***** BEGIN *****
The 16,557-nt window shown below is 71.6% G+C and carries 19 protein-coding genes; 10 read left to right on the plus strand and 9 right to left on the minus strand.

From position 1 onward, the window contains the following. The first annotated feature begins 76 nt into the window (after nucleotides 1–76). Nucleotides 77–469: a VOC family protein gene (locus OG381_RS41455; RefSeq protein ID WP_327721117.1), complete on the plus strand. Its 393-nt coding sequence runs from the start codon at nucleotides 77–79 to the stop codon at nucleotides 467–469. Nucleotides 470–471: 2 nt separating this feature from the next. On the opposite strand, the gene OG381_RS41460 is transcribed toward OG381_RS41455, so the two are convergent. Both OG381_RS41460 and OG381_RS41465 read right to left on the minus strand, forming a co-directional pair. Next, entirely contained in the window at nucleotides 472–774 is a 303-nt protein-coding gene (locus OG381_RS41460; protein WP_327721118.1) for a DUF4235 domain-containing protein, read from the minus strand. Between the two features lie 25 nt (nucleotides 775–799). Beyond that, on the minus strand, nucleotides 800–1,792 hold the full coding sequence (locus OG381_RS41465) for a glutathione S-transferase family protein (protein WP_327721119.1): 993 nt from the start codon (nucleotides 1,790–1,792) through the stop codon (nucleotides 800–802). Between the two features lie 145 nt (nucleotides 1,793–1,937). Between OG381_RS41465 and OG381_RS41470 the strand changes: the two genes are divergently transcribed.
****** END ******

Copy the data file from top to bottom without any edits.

The 16,557-nt window shown below is 71.6% G+C and carries 19 protein-coding genes; 10 read left to right on the plus strand and 9 right to left on the minus strand.

From position 1 onward, the window contains the following. The first annotated feature begins 76 nt into the window (after nucleotides 1–76). Nucleotides 77–469: a VOC family protein gene (locus OG381_RS41455; RefSeq protein ID WP_327721117.1), complete on the plus strand. Its 393-nt coding sequence runs from the start codon at nucleotides 77–79 to the stop codon at nucleotides 467–469. Nucleotides 470–471: 2 nt separating this feature from the next. On the opposite strand, the gene OG381_RS41460 is transcribed toward OG381_RS41455, so the two are convergent. Both OG381_RS41460 and OG381_RS41465 read right to left on the minus strand, forming a co-directional pair. Next, entirely contained in the window at nucleotides 472–774 is a 303-nt protein-coding gene (locus OG381_RS41460; protein WP_327721118.1) for a DUF4235 domain-containing protein, read from the minus strand. Between the two features lie 25 nt (nucleotides 775–799). Beyond that, on the minus strand, nucleotides 800–1,792 hold the full coding sequence (locus OG381_RS41465) for a glutathione S-transferase family protein (protein WP_327721119.1): 993 nt from the start codon (nucleotides 1,790–1,792) through the stop codon (nucleotides 800–802). Between the two features lie 145 nt (nucleotides 1,793–1,937). Between OG381_RS41465 and OG381_RS41470 the strand changes: the two genes are divergently transcribed.